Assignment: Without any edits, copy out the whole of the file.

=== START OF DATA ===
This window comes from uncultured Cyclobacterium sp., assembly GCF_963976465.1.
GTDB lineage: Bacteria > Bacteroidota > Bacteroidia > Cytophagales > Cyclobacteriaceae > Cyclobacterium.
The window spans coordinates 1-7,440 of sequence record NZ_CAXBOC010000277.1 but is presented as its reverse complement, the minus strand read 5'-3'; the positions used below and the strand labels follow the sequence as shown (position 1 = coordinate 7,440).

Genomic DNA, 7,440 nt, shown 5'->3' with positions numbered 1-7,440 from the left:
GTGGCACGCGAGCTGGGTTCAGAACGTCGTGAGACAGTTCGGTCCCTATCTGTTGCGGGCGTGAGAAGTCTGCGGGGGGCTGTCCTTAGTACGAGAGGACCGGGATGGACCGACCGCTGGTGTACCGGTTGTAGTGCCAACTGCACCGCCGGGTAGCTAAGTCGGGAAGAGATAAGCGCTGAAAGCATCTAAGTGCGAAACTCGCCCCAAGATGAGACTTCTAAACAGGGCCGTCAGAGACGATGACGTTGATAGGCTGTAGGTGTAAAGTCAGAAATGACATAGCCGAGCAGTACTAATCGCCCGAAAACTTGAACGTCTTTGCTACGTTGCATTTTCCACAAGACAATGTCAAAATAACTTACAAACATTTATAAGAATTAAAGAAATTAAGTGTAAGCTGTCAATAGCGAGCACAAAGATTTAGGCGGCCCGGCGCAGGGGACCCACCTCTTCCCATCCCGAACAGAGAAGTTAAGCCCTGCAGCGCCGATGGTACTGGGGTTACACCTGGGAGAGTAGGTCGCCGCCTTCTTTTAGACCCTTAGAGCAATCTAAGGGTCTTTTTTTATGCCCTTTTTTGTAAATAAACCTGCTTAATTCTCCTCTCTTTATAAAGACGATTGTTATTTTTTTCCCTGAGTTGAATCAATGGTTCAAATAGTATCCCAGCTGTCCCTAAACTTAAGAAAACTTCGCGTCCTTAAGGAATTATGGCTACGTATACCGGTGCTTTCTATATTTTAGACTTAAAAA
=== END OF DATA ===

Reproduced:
This window comes from uncultured Cyclobacterium sp., assembly GCF_963976465.1.
GTDB lineage: Bacteria > Bacteroidota > Bacteroidia > Cytophagales > Cyclobacteriaceae > Cyclobacterium.
The window spans coordinates 1-7,440 of sequence record NZ_CAXBOC010000277.1 but is presented as its reverse complement, the minus strand read 5'-3'; the positions used below and the strand labels follow the sequence as shown (position 1 = coordinate 7,440).

Genomic DNA, 7,440 nt, shown 5'->3' with positions numbered 1-7,440 from the left:
GTGGCACGCGAGCTGGGTTCAGAACGTCGTGAGACAGTTCGGTCCCTATCTGTTGCGGGCGTGAGAAGTCTGCGGGGGGCTGTCCTTAGTACGAGAGGACCGGGATGGACCGACCGCTGGTGTACCGGTTGTAGTGCCAACTGCACCGCCGGGTAGCTAAGTCGGGAAGAGATAAGCGCTGAAAGCATCTAAGTGCGAAACTCGCCCCAAGATGAGACTTCTAAACAGGGCCGTCAGAGACGATGACGTTGATAGGCTGTAGGTGTAAAGTCAGAAATGACATAGCCGAGCAGTACTAATCGCCCGAAAACTTGAACGTCTTTGCTACGTTGCATTTTCCACAAGACAATGTCAAAATAACTTACAAACATTTATAAGAATTAAAGAAATTAAGTGTAAGCTGTCAATAGCGAGCACAAAGATTTAGGCGGCCCGGCGCAGGGGACCCACCTCTTCCCATCCCGAACAGAGAAGTTAAGCCCTGCAGCGCCGATGGTACTGGGGTTACACCTGGGAGAGTAGGTCGCCGCCTTCTTTTAGACCCTTAGAGCAATCTAAGGGTCTTTTTTTATGCCCTTTTTTGTAAATAAACCTGCTTAATTCTCCTCTCTTTATAAAGACGATTGTTATTTTTTTCCCTGAGTTGAATCAATGGTTCAAATAGTATCCCAGCTGTCCCTAAACTTAAGAAAACTTCGCGTCCTTAAGGAATTATGGCTACGTATACCGGTGCTTTCTATATTTTAGACTTAAAAA